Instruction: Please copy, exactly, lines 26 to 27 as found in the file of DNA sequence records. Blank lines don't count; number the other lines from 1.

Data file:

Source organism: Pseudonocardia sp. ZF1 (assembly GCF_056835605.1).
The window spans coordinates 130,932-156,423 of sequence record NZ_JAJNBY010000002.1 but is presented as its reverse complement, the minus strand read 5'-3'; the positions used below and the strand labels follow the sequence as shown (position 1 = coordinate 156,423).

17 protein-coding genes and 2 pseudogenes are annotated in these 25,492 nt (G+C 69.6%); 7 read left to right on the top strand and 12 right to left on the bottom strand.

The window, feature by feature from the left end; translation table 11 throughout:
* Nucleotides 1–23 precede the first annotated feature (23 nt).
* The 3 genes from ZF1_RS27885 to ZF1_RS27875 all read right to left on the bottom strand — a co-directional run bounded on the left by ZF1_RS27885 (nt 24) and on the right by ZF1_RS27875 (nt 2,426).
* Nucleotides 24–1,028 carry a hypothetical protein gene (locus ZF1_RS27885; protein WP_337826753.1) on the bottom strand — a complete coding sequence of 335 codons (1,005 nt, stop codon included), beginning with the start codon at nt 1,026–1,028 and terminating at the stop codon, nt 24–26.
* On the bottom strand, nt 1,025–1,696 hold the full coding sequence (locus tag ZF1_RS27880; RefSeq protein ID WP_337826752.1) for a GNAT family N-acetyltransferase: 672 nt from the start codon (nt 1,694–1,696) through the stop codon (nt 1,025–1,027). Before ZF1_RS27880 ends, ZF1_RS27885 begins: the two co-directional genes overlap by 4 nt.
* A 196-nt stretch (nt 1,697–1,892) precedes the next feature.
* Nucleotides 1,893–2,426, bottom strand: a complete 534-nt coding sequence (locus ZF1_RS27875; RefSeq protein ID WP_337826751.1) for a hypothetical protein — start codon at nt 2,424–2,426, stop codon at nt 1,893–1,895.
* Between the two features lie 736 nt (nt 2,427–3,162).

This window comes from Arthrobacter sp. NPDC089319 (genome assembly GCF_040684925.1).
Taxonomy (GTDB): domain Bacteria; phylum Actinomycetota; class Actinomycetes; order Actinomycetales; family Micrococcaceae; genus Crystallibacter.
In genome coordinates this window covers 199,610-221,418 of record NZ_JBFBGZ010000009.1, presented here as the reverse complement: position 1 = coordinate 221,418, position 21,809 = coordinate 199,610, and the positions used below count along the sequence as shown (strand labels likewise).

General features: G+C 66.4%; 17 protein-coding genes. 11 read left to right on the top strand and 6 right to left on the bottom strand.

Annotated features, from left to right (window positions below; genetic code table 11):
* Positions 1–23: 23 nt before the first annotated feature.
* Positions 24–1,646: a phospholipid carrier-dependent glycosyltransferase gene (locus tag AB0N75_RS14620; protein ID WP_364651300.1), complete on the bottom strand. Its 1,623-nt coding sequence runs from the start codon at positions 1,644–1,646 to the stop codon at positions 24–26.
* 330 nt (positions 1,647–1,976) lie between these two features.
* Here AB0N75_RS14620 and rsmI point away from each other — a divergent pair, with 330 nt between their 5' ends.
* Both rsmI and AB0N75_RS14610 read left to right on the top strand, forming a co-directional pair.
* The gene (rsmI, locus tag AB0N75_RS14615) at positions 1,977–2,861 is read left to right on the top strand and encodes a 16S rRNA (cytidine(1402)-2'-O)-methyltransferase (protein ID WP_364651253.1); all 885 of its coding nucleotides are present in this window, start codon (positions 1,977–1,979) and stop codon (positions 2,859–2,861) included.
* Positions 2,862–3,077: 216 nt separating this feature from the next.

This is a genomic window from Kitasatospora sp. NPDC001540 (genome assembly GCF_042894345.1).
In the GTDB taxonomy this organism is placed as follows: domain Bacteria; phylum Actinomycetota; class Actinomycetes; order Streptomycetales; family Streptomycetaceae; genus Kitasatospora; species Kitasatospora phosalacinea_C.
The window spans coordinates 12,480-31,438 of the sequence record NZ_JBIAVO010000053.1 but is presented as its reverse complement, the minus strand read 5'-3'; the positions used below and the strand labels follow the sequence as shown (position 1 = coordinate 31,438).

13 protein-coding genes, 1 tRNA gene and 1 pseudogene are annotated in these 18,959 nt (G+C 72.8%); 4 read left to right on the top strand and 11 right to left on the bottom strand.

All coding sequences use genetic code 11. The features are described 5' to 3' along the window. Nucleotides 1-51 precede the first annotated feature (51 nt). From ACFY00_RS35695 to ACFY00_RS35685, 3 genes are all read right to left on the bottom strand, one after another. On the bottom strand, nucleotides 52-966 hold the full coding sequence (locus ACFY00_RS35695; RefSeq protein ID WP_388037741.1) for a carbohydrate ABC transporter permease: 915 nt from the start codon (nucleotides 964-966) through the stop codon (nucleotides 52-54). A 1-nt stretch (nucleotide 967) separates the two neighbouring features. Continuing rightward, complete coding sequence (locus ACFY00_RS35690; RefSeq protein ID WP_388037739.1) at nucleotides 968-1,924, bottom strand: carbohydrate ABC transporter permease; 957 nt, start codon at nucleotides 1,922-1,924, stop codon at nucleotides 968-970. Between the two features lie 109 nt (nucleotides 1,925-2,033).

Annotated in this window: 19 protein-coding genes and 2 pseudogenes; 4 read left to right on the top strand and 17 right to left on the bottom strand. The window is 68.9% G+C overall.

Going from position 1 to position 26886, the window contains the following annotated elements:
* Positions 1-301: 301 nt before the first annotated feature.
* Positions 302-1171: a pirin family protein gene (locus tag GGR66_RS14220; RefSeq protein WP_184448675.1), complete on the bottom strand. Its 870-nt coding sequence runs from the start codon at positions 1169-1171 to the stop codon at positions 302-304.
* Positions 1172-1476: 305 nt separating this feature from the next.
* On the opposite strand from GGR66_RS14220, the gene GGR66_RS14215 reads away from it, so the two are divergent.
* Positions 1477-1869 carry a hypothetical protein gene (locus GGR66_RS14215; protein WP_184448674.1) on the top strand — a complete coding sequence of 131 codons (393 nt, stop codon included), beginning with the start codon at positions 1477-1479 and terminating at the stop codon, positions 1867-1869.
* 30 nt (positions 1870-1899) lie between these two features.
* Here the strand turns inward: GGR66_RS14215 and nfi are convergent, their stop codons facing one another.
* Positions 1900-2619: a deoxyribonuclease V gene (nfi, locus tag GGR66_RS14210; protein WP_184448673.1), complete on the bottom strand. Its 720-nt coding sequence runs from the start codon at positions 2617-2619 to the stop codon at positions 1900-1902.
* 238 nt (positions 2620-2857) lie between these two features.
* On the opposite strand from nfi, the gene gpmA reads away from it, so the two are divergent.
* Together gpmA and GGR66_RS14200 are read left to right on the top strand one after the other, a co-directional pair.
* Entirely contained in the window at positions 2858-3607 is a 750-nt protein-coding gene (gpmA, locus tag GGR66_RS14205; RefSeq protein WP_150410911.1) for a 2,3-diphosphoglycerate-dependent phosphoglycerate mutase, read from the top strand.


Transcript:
The window spans coordinates 12,480-31,438 of the sequence record NZ_JBIAVO010000053.1 but is presented as its reverse complement, the minus strand read 5'-3'; the positions used below and the strand labels follow the sequence as shown (position 1 = coordinate 31,438).

13 protein-coding genes, 1 tRNA gene and 1 pseudogene are annotated in these 18,959 nt (G+C 72.8%); 4 read left to right on the top strand and 11 right to left on the bottom strand.